Q: Any funny or embarrassing stories you can share?
A: (Reina laughs) Recently there was a gentleman dining and the entire staff was making a big fuss about him being here. I called Daniel and told him there was a person here and I thought he was famous, but I did not know who he was. He then told me it was actor Jamie Foxx. I went to the table, introduced myself and told him that at first I did not know who he was. He said, “Here mama, sit and join me so we can talk about who I am” – everyone got a kick out of it. Ricky Martin is also a frequent visitor. David tells a story of sitting with Ricky enjoying a cigar when he noticed a mom and daughter leaving the restaurant. He overheard the young girl telling the mom, “That’s Ricky Martin.” The mom asked David if she could take a picture, and after asking Ricky, he obliged. After that, Ricky said he would sign autographs for the patrons, and having nothing to sign, David started handing out Boater’s Grill menus for Ricky to sign! “Ran out of menus,” David said.
Q: What do you love most about your career?
A: We have no agenda. This, running Boater’s Grill and Lighthouse Café, is what we do. Our kids are grown, and we really enjoy this, lo harems por el amor al arte de servir (we do it for the love to the art of serving). After so many years here, we have a commitment with the Key Biscayne community, we do a lot of charity work. For a time, David was involved with the Key Biscayne Rotary, serving as treasurer. Plus, David quipped, “I love the location, being so close to the sea is invigorating.”
Q: If you had to choose one meal, what would it be?
A: Without any hesitation, David said, “Our asopado, I like it with shrimp and fish.” Reina also likes her asopado but prefers lobster and shrimp, and of course, with platanos maduro (sweet plantains).
Q: If you had to make a recipe or dish for yourself, what would be your favorite recipe?
A: “It’s hard to get our Chef Camilo out of the kitchen,” David said, “but I would prepare a pargo entero frito (whole fried snapper).” Reina would also prepare herself a whole snapper, but in al horno (baked in the oven) with kosher salt and olive oil and, of course, tostones (green fried plantains).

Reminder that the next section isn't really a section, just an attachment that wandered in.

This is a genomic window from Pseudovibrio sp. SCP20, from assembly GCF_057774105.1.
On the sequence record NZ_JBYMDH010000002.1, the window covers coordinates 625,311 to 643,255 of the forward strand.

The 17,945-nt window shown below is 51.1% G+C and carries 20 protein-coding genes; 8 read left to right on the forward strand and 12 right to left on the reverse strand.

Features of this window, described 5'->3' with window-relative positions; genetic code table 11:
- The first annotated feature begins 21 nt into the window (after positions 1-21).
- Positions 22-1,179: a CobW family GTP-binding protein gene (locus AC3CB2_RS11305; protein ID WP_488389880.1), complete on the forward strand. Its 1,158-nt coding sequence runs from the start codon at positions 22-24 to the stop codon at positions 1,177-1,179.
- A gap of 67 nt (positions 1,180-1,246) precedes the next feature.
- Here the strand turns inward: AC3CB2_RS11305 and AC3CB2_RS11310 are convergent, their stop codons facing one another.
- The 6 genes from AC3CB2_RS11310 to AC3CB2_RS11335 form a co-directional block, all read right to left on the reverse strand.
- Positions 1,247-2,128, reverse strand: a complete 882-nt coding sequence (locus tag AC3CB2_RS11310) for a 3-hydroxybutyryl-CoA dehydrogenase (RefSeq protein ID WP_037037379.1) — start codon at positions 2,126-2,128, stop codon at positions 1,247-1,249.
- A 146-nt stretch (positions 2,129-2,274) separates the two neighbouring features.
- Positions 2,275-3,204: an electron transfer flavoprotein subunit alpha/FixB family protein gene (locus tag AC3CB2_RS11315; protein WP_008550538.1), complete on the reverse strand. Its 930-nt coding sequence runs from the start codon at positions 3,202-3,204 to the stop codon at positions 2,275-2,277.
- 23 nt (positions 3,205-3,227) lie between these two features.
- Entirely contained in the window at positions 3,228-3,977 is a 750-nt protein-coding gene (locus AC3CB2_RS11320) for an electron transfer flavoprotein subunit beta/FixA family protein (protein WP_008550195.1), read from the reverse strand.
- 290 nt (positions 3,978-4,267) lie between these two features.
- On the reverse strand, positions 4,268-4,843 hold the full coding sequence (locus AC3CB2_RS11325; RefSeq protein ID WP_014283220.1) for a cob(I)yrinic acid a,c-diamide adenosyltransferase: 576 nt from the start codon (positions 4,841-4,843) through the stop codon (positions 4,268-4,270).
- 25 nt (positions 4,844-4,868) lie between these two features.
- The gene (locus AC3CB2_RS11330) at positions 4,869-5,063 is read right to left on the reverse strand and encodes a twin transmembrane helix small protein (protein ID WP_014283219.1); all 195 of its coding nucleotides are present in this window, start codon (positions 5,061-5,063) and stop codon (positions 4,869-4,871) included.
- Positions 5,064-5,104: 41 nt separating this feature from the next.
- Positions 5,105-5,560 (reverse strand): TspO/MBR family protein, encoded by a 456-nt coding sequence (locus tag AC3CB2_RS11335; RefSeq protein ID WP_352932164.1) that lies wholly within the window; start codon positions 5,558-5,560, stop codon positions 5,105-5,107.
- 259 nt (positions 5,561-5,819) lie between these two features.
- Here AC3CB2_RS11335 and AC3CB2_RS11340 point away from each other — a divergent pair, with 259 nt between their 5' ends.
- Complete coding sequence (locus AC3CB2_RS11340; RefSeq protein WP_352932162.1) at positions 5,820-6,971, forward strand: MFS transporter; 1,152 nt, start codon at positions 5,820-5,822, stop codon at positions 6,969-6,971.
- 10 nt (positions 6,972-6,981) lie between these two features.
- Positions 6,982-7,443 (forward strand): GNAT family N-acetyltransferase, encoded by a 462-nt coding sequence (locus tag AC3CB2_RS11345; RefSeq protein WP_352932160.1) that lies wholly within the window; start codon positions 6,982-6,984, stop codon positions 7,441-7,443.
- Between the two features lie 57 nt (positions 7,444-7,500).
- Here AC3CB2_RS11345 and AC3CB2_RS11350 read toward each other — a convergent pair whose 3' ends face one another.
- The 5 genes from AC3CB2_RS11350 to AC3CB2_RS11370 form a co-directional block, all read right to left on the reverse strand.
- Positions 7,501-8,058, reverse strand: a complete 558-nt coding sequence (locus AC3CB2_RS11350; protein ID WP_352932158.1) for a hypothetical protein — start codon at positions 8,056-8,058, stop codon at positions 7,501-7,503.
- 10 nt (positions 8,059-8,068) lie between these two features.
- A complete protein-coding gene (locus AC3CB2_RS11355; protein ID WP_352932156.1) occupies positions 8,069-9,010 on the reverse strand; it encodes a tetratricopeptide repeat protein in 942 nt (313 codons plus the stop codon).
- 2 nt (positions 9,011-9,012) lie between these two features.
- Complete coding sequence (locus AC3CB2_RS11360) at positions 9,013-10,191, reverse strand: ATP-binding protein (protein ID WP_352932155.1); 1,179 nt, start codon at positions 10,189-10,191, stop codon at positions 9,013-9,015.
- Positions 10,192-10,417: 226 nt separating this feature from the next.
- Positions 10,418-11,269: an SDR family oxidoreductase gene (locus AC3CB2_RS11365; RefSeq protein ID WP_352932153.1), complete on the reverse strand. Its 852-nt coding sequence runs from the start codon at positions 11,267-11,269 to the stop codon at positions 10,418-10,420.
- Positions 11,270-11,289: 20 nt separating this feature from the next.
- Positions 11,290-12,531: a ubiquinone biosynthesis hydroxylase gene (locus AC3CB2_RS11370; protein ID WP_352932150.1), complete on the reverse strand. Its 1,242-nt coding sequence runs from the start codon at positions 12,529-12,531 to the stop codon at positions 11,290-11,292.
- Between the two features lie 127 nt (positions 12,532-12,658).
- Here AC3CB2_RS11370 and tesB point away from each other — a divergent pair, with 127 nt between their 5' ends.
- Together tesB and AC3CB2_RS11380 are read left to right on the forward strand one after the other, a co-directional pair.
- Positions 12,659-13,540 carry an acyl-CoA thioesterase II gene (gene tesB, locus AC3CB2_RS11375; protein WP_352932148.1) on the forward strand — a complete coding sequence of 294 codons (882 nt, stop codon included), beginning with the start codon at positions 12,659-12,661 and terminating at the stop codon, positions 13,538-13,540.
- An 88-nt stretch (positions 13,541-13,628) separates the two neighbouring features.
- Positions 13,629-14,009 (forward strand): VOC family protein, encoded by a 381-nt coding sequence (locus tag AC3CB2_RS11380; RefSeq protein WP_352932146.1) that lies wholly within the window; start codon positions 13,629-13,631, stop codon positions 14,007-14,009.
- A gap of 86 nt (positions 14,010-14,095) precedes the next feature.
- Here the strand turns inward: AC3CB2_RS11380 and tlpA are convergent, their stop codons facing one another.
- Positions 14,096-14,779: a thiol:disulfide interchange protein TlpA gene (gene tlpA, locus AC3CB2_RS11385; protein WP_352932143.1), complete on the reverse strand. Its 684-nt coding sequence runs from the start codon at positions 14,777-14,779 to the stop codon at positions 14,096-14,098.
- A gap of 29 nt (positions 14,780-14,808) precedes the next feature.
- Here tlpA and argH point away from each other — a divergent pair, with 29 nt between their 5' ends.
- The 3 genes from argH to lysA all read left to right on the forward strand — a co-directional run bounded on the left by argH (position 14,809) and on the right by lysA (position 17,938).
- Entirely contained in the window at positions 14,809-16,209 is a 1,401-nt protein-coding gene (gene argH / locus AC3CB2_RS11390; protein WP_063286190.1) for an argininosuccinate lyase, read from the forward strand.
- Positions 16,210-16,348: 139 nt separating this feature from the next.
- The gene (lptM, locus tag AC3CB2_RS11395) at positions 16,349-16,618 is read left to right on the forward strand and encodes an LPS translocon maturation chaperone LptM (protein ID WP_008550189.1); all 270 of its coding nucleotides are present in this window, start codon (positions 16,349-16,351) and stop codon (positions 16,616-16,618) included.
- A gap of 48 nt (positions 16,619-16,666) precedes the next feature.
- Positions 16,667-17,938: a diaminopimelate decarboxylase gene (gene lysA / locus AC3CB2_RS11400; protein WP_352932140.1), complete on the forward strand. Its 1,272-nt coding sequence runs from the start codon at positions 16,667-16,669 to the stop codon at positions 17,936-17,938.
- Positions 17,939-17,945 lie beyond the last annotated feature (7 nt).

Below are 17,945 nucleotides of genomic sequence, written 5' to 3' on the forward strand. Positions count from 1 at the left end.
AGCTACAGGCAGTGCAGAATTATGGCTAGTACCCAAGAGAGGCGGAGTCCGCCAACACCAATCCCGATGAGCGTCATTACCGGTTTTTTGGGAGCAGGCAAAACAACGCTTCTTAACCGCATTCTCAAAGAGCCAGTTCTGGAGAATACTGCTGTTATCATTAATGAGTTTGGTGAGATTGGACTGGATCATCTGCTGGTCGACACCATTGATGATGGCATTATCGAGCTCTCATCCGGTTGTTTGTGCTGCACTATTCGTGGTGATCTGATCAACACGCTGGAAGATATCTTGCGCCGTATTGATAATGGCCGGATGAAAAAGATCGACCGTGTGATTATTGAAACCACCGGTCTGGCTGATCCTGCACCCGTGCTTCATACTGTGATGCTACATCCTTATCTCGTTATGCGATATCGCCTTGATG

Q: What is your favorite junk food or comfort food?
A: For Reina, arroz con picadillo, preparado a la cubana (Cuban style ground beef and white rice) with maduros (sweet fried plantains) and ensalada de aguacate (avocado salad). David would go for harina con picadillo o tasajo (cornmeal with ground beef or a Cuban-style dry beef). It is obvious that both Reina and David love their food, as they added that Reina prepares a killer sopa de ternilla con plátanos (beef cartilage soup with plantains). David stated he loves hígado de ternera a la italiana (Italian-style veal liver).
Q: Is there any food you absolutely don’t like?
A: David said he eats everything. Reina mentioned not liking mondongo (guts).
Q: What do you like to do in your free time?
A: “We really enjoy being home, reunidos con familia y amistades (spending time with family and friends). When the kids were home, we had a tradition of every Tuesday evening, the four of us having a family dinner. Now every night at 8 p.m. we have “Poppy Time,” that is when we Facetime with our granddaughter.” Reina also said David likes to collect wine bottles, but David corrected her, saying he likes to drink the wine then collect the bottle!
Q: What’s your favorite part about working in Key Biscayne?
A: Reina said that it “is an engaged community, we all know each other, we are accessible, a true community. We know each other in the business community.” David added that it “is muy tranquilo (very quiet), you go out at 5:30 in the morning and see people walking their dogs and is a family environment.”
Q: What would people be surprised to know about you?
A: David says with a smile that he likes the horses a bit. He also likes to collect bebidas (liquor). He enjoys his Presidente beer bien fria (really cold) and prefers Macallan single malt whiskey. Reina, laughing, said recently a friend was going outside to smoke and another friend suggested to take Reina with her. She asked why, as Reina does not smoke, to which the friend said, “Yes but …ella habla mas que el carajo (she talks a lot!).” On a serious note, David mentioned money means little to him, adding he comes from a very humble family and at one time in his life, when moving to Miami from New York City, he was briefly homeless and knows hunger all too well, so his first inclination is to help out. While Boater’s Grill has been a smashing success, there were rough beginnings, days when Lighthouse Café’s revenue for the day was $8, but he persevered. Boater’s Grill is a revenue-producing entity for the State of Florida and they have gone from 150 in the list of revenue producers to number three for their district. He is loyal to his vendors.
Q: What’s your advice for someone just starting in your profession?
A: Be conscious of the hours that need to be invested, and you’d better like dealing with the public, which can be complicated. Be involved; David mentions he opens the restaurant every day. Dale la cara a los problemas (face problems head on), and while others assist him, he personally still approves every purchase made to assure consistent quality and maintains loyalty to the vendors. David added he spends roughly 85 percent of his time tending to restaurant-related issues. Reina chimed in that it is important to be careful with growth. While it is nice to see one’s business grow, with it the challenges grow, and it takes more planning. David ended by saying that you have to be positive 365 days a year!